In these pages last March, I reminded readers to be thankful for the vaccines that prevent COVID-19, but to not forget the antiviral drugs that are being developed that might treat the disease. Both vaccines and antivirals are part of the same quiver of weapons we have to fight the pandemic. In that blog post, I mentioned an experimental drug, molnupiravir that was being developed by Merck and Ridgeback Therapeutics. Well, they just posted an encouraging update. It continues to show success at preventing serious disease when given to high-risk people early after infection. Its only side effects were similar to the placebo, meaning it is very safe. In animal studies, the drug also was effective against different CoV-2 variants, including Delta, and against other coronaviruses including SARS and MERS. Molnupiravir is a “prodrug,” which means that it has no activity on its own; rather it is metabolized after ingestion to an active drug that was developed in the early 2000s to treat hepatitis C.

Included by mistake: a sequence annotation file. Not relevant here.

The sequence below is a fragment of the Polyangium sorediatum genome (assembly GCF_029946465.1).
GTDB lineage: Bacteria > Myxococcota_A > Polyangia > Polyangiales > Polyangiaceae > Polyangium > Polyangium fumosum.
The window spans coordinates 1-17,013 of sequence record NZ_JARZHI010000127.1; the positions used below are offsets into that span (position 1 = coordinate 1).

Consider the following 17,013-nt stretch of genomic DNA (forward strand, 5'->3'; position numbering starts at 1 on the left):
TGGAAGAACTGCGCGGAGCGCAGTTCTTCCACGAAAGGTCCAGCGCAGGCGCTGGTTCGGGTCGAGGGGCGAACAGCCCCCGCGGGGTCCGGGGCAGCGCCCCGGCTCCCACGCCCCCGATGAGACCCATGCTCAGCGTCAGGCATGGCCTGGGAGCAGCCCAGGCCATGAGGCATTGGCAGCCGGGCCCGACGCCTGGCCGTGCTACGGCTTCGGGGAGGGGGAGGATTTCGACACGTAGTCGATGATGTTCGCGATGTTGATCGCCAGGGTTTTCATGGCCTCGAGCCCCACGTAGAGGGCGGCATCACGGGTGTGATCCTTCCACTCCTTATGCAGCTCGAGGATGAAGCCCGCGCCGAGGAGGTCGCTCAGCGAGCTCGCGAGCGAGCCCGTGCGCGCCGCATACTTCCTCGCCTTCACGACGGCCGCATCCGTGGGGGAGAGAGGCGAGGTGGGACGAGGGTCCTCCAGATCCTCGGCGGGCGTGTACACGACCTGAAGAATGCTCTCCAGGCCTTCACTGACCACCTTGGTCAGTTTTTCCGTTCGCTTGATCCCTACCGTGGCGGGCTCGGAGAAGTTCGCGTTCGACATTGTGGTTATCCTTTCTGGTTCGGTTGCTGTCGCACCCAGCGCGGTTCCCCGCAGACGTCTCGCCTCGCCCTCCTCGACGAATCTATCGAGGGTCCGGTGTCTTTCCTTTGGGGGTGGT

This is a significant step for being able to easily protect high-risk patients at home. The pill that patients take on their own cuts their risk of hospitalization or death by ~50%. The results were so encouraging that the study was halted after consultation with the FDA. Early termination of studies like this is only done when interim data analyses show such good efficacy of a treatment that it would be unethical to continue enrolling subjects, some of whom would receive placebo, thereby being denied an effective therapy.